Sports

Atkinson wins bronze, hunts 100m breaststroke today

BY SHERDON COWAN
Observer staff reporter
cowans@jamaicaobserver.com

Saturday, December 15, 2018

Print this page Email A Friend!


TO say that Jamaica's Alia Atkinson is ready to defend her 100-metre breaststroke crown at 14th FINA Short Course World Championships in Hangzhou, China today would be an understatement, as the champion swimmer's form already says it all.

Atkinson, who will be seeking the three-peat in the event she won at the 2014 and 2016 championships, has been throwing down the gauntlet all season, but yesterday affirmed her intentions when she registered the fastest time in the semi-finals.

The Jamaican after posting a time of 1:04.07 minutes in her semi-final swim will start in lane four for the 100 metre breaststroke final scheduled for approximately 6:00 am (Jamaica time). It will be one of three individual women's events in the evening session.

She is the world record holder in the event, having clocked 1:02.36 on two separate occasions, and is coming off her first ever 50-m breaststroke win at the championships.

With co-world record holder Ruta Meilutyte of Lithuania failing to make the final cut, Atkinson will be hard to deny the three-peat based on her current form and only needs to maintain her composure to complete the feat.

Earlier in the preliminary round, Atkinson did just enough to ensure she made the semi-final, clocking 1:04.34, which was the second fastest time at that point behind American Katie Meili's 1:03.76.

However, Meili, who is now expected to be Atkinson's main threat, will enter the final as the third ranked swimmer and will start in lane three, following her 1:04.54-clocking in the semi-final. Australian Jessica Hansen, who was second fastest from the semis with 1:04.11, will be the other swimmer flanking the Jamaican stalwart from lane five and is also expected to prove a threat.

The 30-year-old Atkinson had earlier placed her speed endurance on display when she came from way off the pace to claim bronze in the women's 100-metre individual medley (IM) also on yesterday's fourth day of action.

She stopped the clock in 58.11 seconds, behind Hungarian “Iron Lady” Katinka Hosszu, who won convincingly in 57.26s to claim her third gold medal of the championships and her fourth consecutive in the event. Japan's Runa Imai was second in 57.985 seconds.

Ironically, the result was the same from the 2016 championship and was even more justified, as Hosszu (57.69s), Imai (58.04s) and Atkinson (58.20s) were the three fastest qualifiers from the semi-finals.

Though second fastest from the blocks in the showpiece event with a reaction time of 0.65, behind Japan's Imai (0.64), Atkinson was found wanting in eight position at the half way mark with a split of 27.91s.

This was as Hosszu (26.44s) bided her time in second behind American Kathleen Baker (26.36s), with Imai (26.75s) in fifth.

However, Atkinson made a surge of the breaststroke and freestyle legs, clocking the fastest splits of 30.20s for the second half of the race to climb into a medal position.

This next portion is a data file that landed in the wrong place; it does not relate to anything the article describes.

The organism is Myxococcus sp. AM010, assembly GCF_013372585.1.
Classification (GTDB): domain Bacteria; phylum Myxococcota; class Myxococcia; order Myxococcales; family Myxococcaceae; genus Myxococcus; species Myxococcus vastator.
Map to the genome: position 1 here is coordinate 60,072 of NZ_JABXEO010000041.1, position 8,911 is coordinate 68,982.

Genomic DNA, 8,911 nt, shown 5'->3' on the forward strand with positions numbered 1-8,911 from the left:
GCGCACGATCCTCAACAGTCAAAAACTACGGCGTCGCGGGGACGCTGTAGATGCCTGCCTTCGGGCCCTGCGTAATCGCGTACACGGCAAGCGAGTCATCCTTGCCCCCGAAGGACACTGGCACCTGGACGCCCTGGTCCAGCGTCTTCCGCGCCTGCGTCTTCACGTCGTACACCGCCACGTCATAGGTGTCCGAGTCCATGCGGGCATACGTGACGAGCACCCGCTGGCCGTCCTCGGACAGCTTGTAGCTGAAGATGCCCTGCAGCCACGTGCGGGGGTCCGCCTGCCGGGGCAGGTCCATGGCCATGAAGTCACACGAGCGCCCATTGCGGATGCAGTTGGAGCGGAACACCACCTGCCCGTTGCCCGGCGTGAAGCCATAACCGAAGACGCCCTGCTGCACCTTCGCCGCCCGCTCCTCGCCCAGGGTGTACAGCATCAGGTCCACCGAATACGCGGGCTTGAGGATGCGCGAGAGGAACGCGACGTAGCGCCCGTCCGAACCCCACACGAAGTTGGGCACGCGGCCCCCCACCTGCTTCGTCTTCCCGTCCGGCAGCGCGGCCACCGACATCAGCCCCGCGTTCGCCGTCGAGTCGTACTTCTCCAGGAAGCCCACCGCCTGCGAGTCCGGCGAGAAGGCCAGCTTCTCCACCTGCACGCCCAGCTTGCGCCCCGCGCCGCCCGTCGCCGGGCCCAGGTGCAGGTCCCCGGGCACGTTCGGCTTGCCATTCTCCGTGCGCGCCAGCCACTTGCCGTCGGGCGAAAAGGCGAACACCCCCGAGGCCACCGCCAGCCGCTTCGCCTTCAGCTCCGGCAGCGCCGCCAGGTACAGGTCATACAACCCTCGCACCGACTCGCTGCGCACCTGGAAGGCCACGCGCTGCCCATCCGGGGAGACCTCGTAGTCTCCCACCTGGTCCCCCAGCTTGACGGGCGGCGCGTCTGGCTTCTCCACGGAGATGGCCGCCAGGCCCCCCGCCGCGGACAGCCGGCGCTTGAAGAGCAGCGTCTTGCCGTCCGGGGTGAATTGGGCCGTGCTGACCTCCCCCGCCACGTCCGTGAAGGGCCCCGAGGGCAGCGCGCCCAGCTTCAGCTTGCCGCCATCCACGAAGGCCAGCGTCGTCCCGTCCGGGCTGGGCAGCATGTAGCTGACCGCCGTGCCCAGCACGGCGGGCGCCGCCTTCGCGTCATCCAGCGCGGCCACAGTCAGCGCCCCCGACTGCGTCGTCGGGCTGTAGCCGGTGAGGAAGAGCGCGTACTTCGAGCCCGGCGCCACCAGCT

Baker faded into fifth position with compatriot Melanie Margalis in fourth, while Australian Emily Seebohm (AUS), who was third in 2014 and second in 2016, finishing back in sixth place.

Atkinson's Coach Chris Anderson heaped praises on his charge with expectations high for another superb performance in today's 100m breaststroke final.

“Alia had a great back half of the 100m IM, the fastest back half of the meet as far as the 100m IM is concerned, her breaststroke split was great on the third 25m and she had an amazing last 25m. So we are really hoping this carries over to tomorrow's (today's) 100m breaststroke finals, I am really, really looking forward to a great performance tomorrow night,” Anderson said.

ADVERTISEMENT




POST A COMMENT

HOUSE RULES

1. We welcome reader comments on the top stories of the day. Some comments may be republished on the website or in the newspaper � email addresses will not be published.

2. Please understand that comments are moderated and it is not always possible to publish all that have been submitted. We will, however, try to publish comments that are representative of all received.

3. We ask that comments are civil and free of libellous or hateful material. Also please stick to the topic under discussion.

4. Please do not write in block capitals since this makes your comment hard to read.

5. Please don't use the comments to advertise. However, our advertising department can be more than accommodating if emailed: advertising@jamaicaobserver.com.

6. If readers wish to report offensive comments, suggest a correction or share a story then please email: community@jamaicaobserver.com.

7. Lastly, read our Terms and Conditions and Privacy Policy



comments powered by Disqus
ADVERTISEMENT

Poll

ADVERTISEMENT
ADVERTISEMENT

Today's Cartoon

Click image to view full size editorial cartoon
ADVERTISEMENT